- Entitlement and access to public health care services
- Medical treatment: consent and withdrawal
- Advance Directives
- Taking care of a mentally incapacitated person: Guardianship or Committee
- Enduring Power of Attorney
- Elder abuse
- Medical negligence
- Medical insurance
- Care by residential care homes for elderly persons
Alteration or revocation of an advance directive
Even if you have already made an advance directive, you may, as long as you remain mentally competent, alter or revoke the advance directive you made at any time. Once you have made a new, valid advance directive, the new one will replace the old one. You should keep your healthcare professionals and family informed of any amendment or revocation.
1. For clarity and avoidance of doubt, revocations of advance directives should be made in writing and follow the model form proposed by the Government (click here to download the Government’s proposed revocation form).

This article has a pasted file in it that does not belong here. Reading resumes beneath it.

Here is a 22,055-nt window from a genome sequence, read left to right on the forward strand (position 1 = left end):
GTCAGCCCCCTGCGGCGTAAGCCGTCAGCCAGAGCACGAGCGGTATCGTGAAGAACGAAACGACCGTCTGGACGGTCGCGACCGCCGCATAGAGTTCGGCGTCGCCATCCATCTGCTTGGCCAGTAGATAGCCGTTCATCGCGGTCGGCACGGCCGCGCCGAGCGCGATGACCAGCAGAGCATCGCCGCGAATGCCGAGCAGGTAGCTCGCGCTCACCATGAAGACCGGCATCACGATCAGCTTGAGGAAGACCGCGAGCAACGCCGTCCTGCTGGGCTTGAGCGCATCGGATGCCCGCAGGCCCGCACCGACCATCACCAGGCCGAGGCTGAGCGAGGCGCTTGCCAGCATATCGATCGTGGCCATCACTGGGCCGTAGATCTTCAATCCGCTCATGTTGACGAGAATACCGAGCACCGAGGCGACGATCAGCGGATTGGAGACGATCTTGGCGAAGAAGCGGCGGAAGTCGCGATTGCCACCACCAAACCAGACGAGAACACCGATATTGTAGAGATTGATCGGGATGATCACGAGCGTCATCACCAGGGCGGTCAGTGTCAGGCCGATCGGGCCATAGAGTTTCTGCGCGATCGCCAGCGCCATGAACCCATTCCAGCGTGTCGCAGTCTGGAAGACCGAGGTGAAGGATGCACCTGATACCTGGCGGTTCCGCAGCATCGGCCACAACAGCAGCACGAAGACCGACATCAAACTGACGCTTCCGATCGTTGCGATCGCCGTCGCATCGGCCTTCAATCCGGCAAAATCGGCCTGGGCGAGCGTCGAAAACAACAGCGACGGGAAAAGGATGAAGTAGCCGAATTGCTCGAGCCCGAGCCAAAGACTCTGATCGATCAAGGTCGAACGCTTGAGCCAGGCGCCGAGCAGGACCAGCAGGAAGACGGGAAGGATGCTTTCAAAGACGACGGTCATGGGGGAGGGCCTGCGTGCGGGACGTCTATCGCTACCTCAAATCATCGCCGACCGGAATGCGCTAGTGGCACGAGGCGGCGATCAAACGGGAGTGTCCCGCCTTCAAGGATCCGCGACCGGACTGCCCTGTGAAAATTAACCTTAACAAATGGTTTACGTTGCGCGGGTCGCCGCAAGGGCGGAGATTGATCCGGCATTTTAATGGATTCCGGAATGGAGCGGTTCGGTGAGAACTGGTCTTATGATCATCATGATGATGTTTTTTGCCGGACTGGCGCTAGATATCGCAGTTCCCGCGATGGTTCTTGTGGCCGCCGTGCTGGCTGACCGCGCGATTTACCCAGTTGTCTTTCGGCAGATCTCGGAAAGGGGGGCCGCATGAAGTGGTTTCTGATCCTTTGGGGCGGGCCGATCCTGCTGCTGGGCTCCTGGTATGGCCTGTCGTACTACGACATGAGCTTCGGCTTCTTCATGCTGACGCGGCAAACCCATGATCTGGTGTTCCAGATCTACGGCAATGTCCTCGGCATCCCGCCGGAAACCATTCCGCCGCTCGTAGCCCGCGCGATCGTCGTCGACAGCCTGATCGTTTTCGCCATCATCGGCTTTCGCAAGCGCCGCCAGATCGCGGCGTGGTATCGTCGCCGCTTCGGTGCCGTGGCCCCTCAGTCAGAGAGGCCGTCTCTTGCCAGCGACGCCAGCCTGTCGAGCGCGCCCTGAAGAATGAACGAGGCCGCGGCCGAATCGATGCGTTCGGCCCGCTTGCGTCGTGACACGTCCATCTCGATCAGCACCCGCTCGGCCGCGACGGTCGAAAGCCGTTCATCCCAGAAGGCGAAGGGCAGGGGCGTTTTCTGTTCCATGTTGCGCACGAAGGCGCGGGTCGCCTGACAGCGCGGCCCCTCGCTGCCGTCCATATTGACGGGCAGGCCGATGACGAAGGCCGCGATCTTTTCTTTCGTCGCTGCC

2. If the revocation is made in writing, it should be made in the presence of a person aged 18 or above and who has no interest in your estate.
3. If the revocation is made verbally, it should be made in the presence of a doctor, a lawyer or other independent person, aged 18 or above, who has no interest in your estate. If practical, the witness should document the verbal advance directive using the model form proposed by the Government (click here to download the form).
4. Once the original advance directive is revoked, a new directive may be made according to the aforementioned procedures.
Note that, even if you have not revoked your directive, if your subsequent acts give your healthcare professionals real reason to doubt your original directive and suggest that you may have changed your mind, they may consider the directive to be revoked.